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NEW YORK — While one would typically think the deadliest day of the year is perhaps holidays known for drinking, such as the Fourth of July of New Year’s Eve, it is actually Thursday.

No icy roads, no increase in intoxicated drivers, but a staggering number of car crash fatalities happen on Aug. 2 — the most lethal day of the year for U.S. traffic fatalities, according to a study by the Insurance Institute for Highway Safety (IIHS).

While you may be wondering why a day that is typically full of sunshine and beautiful weather constitutes deaths by car crashes, Becca Weast, a research scientist at IIHS, said that is the exact reason.

“In the summer, the weather is nice, sunny and people just are a little more reckless; they’re a little less careful.”

The study revealed that on average, Aug. 2 had 101 traffic fatalities.

This graphic shows the five deadliest days of the year for traffic fatalities in the U.S. between 2012 and 2016. (Insurance Institute for Highway Safety)

Another factor that may influence this outstanding number is more cars on the road, an employee for Nationwide Mutual Insurance Co. said. As the first week of August sees a hike in vacationing, there are more vehicles out, making more opportunity for car crashes.

Further, the employee said its members reported 60,976 vehicle crashes in August of 2016 — that is more than any other month during the four years prior.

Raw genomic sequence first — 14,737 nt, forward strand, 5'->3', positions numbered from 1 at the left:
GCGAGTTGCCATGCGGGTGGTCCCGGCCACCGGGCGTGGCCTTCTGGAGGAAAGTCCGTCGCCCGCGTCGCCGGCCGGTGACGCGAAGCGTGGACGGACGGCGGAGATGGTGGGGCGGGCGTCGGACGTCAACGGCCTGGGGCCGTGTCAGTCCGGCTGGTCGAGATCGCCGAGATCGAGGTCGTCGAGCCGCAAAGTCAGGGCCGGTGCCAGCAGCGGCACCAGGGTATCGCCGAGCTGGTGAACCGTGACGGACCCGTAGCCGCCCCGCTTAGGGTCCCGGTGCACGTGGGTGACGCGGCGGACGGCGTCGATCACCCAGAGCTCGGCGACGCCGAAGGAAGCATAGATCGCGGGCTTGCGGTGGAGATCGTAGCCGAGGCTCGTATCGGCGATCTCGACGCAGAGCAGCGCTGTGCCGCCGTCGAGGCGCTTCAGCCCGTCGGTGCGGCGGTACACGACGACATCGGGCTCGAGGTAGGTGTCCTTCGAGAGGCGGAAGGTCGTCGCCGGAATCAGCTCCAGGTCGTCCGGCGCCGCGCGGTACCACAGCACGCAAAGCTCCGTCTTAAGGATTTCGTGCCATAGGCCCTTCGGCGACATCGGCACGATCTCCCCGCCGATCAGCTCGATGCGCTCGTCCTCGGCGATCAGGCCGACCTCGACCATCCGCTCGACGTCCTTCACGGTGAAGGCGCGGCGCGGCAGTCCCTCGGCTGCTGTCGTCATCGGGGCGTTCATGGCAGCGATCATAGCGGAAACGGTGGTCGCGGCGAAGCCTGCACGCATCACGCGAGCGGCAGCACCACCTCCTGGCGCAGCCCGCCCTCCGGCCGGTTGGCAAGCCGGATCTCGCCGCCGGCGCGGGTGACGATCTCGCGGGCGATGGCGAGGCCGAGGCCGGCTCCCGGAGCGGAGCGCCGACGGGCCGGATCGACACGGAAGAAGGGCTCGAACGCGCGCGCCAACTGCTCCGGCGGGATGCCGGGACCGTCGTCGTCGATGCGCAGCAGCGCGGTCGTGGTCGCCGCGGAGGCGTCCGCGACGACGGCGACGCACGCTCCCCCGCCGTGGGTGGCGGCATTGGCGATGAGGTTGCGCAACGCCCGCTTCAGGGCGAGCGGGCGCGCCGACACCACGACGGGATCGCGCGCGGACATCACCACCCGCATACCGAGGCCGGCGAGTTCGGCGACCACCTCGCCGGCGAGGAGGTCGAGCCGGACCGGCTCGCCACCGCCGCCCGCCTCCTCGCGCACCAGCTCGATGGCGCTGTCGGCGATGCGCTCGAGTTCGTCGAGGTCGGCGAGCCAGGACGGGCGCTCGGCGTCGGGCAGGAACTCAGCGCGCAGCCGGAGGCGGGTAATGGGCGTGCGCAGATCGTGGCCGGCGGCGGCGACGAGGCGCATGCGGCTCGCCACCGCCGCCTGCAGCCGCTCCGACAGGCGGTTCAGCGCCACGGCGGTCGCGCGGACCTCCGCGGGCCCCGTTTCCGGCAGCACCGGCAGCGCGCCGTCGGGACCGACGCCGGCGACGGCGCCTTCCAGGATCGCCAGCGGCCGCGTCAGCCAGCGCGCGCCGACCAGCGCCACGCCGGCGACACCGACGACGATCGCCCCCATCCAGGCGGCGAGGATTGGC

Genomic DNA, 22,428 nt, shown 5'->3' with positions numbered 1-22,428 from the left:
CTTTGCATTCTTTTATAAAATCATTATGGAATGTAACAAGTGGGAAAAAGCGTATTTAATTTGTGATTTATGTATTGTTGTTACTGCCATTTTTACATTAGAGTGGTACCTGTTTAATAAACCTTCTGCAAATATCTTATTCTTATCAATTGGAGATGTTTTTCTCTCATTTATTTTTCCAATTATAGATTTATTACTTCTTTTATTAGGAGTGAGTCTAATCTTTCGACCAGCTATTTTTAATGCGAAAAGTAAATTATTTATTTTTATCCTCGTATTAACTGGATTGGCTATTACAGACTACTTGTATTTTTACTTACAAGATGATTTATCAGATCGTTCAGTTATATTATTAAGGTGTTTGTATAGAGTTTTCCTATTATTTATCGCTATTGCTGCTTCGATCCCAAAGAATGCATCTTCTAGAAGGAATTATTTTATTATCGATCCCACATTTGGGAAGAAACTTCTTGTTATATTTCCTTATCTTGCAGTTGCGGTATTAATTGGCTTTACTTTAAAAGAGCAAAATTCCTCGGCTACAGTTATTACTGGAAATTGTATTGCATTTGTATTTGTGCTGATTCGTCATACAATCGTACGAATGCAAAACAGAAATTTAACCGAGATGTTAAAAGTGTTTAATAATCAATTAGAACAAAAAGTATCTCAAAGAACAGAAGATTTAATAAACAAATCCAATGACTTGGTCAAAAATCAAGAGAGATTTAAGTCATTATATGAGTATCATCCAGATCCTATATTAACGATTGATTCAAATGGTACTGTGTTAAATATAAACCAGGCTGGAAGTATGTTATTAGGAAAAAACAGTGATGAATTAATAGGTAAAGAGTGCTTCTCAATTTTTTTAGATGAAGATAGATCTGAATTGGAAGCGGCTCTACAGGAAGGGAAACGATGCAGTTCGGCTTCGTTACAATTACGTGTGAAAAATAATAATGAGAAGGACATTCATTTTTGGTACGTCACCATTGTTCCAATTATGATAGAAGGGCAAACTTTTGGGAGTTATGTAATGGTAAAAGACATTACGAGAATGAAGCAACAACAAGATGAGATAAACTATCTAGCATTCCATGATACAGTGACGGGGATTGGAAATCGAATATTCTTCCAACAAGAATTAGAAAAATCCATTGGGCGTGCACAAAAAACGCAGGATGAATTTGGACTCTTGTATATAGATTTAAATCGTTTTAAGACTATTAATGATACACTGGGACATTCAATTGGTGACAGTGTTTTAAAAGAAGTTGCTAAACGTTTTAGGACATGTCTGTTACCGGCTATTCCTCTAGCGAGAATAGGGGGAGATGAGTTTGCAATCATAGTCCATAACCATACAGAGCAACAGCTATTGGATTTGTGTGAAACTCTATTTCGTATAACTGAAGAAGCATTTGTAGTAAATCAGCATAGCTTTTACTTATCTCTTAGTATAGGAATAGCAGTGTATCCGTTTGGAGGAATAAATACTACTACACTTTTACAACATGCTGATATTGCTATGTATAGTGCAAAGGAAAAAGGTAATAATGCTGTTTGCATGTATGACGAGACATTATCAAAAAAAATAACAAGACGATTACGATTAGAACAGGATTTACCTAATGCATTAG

Despite the improvements in vehicle technology, Americans are dying in vehicle crashes more than ever before.

The National Safety Council (NSC) estimates in 2017, vehicle fatalities topped 40,000 in the US – that’s a 6 percent increase from 2015. If this estimate proves to be true, that would make 2017 the first year since 2007 that more than 40,000 people died in vehicle crashes in a single year.

“The price we are paying for mobility is 40,000 lives each year. … This is a stark reminder that our complacency is killing us,” NSC President and CEO Deborah A.P. Hersman said.

The nonprofit organization urges people to practice safe driving, to help ensure safer roads.

To practice safe driving, NSC recommends using a seatbelt, driving sober, and having a designated sober driver or alternative transportation when you are out and drinking.

Additionally, the group advises drivers to avoid distractions such as cellphone use, and be sure to get proper sleep to avoid dozing off when behind the wheel.